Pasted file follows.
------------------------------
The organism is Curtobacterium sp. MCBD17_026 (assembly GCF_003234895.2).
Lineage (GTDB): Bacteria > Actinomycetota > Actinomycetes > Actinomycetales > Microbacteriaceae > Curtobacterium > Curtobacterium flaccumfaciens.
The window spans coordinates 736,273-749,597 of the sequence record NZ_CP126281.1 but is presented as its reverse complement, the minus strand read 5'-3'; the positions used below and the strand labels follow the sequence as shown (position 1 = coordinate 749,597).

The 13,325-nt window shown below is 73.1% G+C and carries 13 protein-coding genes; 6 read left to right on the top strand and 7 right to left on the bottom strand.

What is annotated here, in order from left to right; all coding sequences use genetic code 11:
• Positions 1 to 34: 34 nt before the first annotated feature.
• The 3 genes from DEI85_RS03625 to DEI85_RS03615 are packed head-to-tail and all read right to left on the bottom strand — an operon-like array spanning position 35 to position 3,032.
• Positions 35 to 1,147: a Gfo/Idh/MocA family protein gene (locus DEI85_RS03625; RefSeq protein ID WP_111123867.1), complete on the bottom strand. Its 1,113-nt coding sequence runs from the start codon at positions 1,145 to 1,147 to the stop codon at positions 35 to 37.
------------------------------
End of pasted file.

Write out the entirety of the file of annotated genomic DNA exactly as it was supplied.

The organism is Curtobacterium sp. MCBD17_026 (assembly GCF_003234895.2).
Lineage (GTDB): Bacteria > Actinomycetota > Actinomycetes > Actinomycetales > Microbacteriaceae > Curtobacterium > Curtobacterium flaccumfaciens.
The window spans coordinates 736,273-749,597 of the sequence record NZ_CP126281.1 but is presented as its reverse complement, the minus strand read 5'-3'; the positions used below and the strand labels follow the sequence as shown (position 1 = coordinate 749,597).

The 13,325-nt window shown below is 73.1% G+C and carries 13 protein-coding genes; 6 read left to right on the top strand and 7 right to left on the bottom strand.

What is annotated here, in order from left to right; all coding sequences use genetic code 11:
• Positions 1 to 34: 34 nt before the first annotated feature.
• The 3 genes from DEI85_RS03625 to DEI85_RS03615 are packed head-to-tail and all read right to left on the bottom strand — an operon-like array spanning position 35 to position 3,032.
• Positions 35 to 1,147: a Gfo/Idh/MocA family protein gene (locus DEI85_RS03625; RefSeq protein ID WP_111123867.1), complete on the bottom strand. Its 1,113-nt coding sequence runs from the start codon at positions 1,145 to 1,147 to the stop codon at positions 35 to 37.